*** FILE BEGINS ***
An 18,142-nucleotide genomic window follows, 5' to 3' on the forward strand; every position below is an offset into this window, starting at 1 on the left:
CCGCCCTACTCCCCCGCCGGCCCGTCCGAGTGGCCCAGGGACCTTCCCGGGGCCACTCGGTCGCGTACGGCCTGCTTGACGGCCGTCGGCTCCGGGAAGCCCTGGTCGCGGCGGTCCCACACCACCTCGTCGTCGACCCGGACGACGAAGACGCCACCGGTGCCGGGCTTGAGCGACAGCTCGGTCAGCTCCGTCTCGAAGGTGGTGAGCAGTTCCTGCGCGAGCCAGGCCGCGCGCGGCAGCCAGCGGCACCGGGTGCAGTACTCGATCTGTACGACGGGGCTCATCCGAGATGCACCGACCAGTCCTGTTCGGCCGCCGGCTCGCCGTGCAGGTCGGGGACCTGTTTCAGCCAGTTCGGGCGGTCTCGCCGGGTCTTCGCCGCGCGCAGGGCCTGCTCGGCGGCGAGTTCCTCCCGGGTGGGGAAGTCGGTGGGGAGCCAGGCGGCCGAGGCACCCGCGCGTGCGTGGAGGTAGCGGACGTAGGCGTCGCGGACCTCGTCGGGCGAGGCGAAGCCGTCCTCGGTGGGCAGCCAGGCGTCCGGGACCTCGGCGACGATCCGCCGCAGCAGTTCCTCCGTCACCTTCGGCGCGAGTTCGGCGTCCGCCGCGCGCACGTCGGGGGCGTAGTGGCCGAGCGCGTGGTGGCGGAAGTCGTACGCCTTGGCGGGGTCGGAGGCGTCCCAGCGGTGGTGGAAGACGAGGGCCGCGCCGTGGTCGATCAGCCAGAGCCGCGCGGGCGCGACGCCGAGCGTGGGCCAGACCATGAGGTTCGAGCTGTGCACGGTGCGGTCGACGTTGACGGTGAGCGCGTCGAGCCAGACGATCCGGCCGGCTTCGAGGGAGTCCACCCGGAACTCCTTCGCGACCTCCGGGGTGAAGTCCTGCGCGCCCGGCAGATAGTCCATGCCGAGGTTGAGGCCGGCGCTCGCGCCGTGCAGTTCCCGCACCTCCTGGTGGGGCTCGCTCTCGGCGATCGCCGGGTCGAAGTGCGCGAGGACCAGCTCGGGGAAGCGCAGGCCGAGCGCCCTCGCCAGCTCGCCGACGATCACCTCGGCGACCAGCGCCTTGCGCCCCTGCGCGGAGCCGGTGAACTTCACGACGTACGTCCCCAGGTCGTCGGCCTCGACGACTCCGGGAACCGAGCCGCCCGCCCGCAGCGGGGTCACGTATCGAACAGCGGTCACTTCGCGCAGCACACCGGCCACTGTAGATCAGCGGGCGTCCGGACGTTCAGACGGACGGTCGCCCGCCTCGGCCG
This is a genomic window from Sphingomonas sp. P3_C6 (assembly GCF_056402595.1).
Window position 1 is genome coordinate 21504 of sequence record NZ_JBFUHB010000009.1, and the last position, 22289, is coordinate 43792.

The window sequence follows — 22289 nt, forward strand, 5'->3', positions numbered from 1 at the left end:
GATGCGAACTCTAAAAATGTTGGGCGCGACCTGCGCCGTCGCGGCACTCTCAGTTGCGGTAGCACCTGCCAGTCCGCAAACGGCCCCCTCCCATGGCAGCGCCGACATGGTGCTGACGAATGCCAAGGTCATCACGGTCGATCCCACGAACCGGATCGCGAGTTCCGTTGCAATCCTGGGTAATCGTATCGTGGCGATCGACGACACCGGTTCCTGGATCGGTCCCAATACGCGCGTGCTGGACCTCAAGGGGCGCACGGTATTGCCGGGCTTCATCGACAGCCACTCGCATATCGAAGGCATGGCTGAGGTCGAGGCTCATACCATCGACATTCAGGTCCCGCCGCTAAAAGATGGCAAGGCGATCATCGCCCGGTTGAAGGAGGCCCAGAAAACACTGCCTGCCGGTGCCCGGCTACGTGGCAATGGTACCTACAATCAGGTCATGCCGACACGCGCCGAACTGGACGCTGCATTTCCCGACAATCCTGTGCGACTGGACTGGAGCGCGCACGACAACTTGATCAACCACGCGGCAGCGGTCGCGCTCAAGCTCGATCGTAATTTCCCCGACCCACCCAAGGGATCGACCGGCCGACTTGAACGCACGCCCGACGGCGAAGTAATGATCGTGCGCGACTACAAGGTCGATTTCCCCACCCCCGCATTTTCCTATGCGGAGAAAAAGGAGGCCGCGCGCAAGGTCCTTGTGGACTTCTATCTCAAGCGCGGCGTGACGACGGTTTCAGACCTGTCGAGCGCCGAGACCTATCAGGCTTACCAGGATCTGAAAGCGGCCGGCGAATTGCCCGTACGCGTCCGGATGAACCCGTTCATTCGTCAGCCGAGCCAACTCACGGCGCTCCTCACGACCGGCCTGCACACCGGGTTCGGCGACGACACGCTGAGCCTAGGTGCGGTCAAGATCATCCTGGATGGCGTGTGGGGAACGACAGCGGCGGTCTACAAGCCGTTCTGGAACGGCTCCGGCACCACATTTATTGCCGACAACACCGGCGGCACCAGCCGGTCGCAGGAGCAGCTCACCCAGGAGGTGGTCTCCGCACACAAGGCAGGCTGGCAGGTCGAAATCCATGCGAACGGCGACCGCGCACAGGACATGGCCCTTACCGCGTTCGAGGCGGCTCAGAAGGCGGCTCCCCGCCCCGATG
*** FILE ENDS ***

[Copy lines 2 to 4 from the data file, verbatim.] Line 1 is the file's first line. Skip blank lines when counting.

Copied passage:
CCGCCCTACTCCCCCGCCGGCCCGTCCGAGTGGCCCAGGGACCTTCCCGGGGCCACTCGGTCGCGTACGGCCTGCTTGACGGCCGTCGGCTCCGGGAAGCCCTGGTCGCGGCGGTCCCACACCACCTCGTCGTCGACCCGGACGACGAAGACGCCACCGGTGCCGGGCTTGAGCGACAGCTCGGTCAGCTCCGTCTCGAAGGTGGTGAGCAGTTCCTGCGCGAGCCAGGCCGCGCGCGGCAGCCAGCGGCACCGGGTGCAGTACTCGATCTGTACGACGGGGCTCATCCGAGATGCACCGACCAGTCCTGTTCGGCCGCCGGCTCGCCGTGCAGGTCGGGGACCTGTTTCAGCCAGTTCGGGCGGTCTCGCCGGGTCTTCGCCGCGCGCAGGGCCTGCTCGGCGGCGAGTTCCTCCCGGGTGGGGAAGTCGGTGGGGAGCCAGGCGGCCGAGGCACCCGCGCGTGCGTGGAGGTAGCGGACGTAGGCGTCGCGGACCTCGTCGGGCGAGGCGAAGCCGTCCTCGGTGGGCAGCCAGGCGTCCGGGACCTCGGCGACGATCCGCCGCAGCAGTTCCTCCGTCACCTTCGGCGCGAGTTCGGCGTCCGCCGCGCGCACGTCGGGGGCGTAGTGGCCGAGCGCGTGGTGGCGGAAGTCGTACGCCTTGGCGGGGTCGGAGGCGTCCCAGCGGTGGTGGAAGACGAGGGCCGCGCCGTGGTCGATCAGCCAGAGCCGCGCGGGCGCGACGCCGAGCGTGGGCCAGACCATGAGGTTCGAGCTGTGCACGGTGCGGTCGACGTTGACGGTGAGCGCGTCGAGCCAGACGATCCGGCCGGCTTCGAGGGAGTCCACCCGGAACTCCTTCGCGACCTCCGGGGTGAAGTCCTGCGCGCCCGGCAGATAGTCCATGCCGAGGTTGAGGCCGGCGCTCGCGCCGTGCAGTTCCCGCACCTCCTGGTGGGGCTCGCTCTCGGCGATCGCCGGGTCGAAGTGCGCGAGGACCAGCTCGGGGAAGCGCAGGCCGAGCGCCCTCGCCAGCTCGCCGACGATCACCTCGGCGACCAGCGCCTTGCGCCCCTGCGCGGAGCCGGTGAACTTCACGACGTACGTCCCCAGGTCGTCGGCCTCGACGACTCCGGGAACCGAGCCGCCCGCCCGCAGCGGGGTCACGTATCGAACAGCGGTCACTTCGCGCAGCACACCGGCCACTGTAGATCAGCGGGCGTCCGGACGTTCAGACGGACGGTCGCCCGCCTCGGCCG
This is a genomic window from Sphingomonas sp. P3_C6 (assembly GCF_056402595.1).
Window position 1 is genome coordinate 21504 of sequence record NZ_JBFUHB010000009.1, and the last position, 22289, is coordinate 43792.